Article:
Hundreds of SF Buildings Behind on Quake Retrofits, Though Few Show Gas Leak Risk – San Francisco Public Press

Hundreds of SF Buildings Behind on Quake Retrofits, Though Few Show Gas Leak Risk – San Francisco Public Press

This article is adapted from an episode of our podcast “Civic.” Click the audio player below to hear the full story.

Following April revelations that poorly executed seismic retrofits could cause dangerous gas leaks after an earthquake at an unknown number of residences, officials said Wednesday that a subsequent audit found only 75 buildings faced that risk.

That’s just a handful of the 5,000 soft-story buildings, each with at least five dwelling units, that the city has required to be strengthened because their ground floors are vulnerable to collapse in a quake. Meanwhile, though the majority of buildings have been retrofitted, work is overdue at more than 700 properties, potentially endangering thousands of residents in a temblor.

The 75 identified buildings, which may have gas lines encased in concrete foundations without protective sleeves, would likely either be fixed or confirmed not to pose a safety risk by the end of 2022, said city and PG&E staffers. City representatives and PG&E staff members explained these requirements at Wednesday’s meeting of the Building Inspection Commission, which oversees the Department of Building Inspection. The findings landed with little fanfare — in stark contrast to the uproar that led to this moment. Mission Local broke the story about the gas lines in two April reports that spurred the Board of Supervisors to openly grill the building department staff and request the audit.

Only one commissioner, J.R. Eppler, asked about the retrofit program’s overall success. Sept. 15 was the deadline to finish the retrofits, and Eppler noted that work was not complete at 16% of soft-story buildings.

“What are the steps being undertaken in order to ensure that they very, very promptly become compliant?” Eppler asked the building department’s policy director, Jeff Buckley.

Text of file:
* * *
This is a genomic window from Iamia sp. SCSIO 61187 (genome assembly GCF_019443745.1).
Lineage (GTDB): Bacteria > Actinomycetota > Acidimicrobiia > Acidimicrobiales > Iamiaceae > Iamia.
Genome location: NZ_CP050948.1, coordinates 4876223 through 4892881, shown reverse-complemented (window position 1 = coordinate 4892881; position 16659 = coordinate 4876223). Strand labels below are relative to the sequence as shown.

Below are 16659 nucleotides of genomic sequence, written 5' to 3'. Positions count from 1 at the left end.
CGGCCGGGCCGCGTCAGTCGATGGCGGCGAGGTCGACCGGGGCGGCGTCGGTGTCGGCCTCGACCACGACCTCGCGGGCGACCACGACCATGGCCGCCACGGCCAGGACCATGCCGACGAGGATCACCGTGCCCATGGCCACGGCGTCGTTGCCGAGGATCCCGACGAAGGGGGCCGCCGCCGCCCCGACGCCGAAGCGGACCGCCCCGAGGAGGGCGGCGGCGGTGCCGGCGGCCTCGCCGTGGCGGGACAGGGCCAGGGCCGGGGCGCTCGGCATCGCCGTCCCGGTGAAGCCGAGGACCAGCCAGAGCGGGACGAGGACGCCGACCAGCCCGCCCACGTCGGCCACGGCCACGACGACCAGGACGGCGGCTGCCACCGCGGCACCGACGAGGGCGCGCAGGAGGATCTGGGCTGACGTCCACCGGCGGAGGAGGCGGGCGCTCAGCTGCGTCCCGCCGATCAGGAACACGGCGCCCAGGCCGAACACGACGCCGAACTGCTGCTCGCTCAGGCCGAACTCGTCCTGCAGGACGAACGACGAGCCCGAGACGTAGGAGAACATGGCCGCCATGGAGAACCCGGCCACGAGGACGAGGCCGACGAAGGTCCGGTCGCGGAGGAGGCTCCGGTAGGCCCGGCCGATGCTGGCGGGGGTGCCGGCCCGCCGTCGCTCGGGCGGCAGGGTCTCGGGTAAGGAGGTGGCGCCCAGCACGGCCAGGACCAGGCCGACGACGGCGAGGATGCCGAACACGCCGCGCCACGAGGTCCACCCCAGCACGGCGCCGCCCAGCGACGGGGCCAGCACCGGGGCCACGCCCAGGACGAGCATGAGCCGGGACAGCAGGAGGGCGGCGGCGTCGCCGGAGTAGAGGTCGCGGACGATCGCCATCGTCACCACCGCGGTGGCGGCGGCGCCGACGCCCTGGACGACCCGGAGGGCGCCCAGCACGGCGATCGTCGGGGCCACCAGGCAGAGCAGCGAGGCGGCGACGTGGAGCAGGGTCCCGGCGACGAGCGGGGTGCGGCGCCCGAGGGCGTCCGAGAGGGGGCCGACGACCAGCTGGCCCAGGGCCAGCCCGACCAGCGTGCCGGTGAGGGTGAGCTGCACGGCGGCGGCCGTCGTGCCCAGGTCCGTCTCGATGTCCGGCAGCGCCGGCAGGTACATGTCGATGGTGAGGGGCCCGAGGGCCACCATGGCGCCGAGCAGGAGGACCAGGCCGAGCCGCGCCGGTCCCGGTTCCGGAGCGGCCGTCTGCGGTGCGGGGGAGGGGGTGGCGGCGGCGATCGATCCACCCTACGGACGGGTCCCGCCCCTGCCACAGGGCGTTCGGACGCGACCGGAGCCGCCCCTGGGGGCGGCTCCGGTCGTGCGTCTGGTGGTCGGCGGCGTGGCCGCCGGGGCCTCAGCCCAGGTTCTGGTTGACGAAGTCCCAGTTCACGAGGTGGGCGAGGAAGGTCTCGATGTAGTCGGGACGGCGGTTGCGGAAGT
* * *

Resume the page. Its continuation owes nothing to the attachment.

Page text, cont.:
Buckley did not offer specific enforcement steps.    

“We can come back to you as a commission and kind of talk about the enforcement process on a kind of go-forward basis, if that’s something that you would like,” Buckley said.

Department spokesperson Patrick Hannan said it would take weeks to compile a list of retrofit cases which the department had subjected to the city’s various enforcement mechanisms. These include notices of violation, financial penalties, summoning the owner to a hearing, abatement orders that limit what business activity can take place at the building, placing a lien on the property and suing the owner.

The timelines for the retrofits and for enforcement have been staggered by tiers, with the buildings that pose the greatest risks coming first. All Tier 1 buildings, which can contain schools and care facilities, have been retrofitted. Eighty-nine percent of Tier 2 buildings, which have at least 15 dwelling units, have been retrofitted. Tier 3 includes all other buildings aside from those with businesses or in liquefaction zones, which are subject to extreme shaking during a quake. Retrofits are finished at 87% of Tier 3 buildings, and 72% of the remaining ones, which constitute Tier 4.

The riskier tiers have better compliance in part because, with their earlier deadlines, the Department of Building Inspection has spent more time enforcing the mandate, Hannan said.

About 90% of Tier 4 buildings that overshot the program’s retrofit deadline have requested or obtained permits to do the work, city figures show. “…….


Building Inspection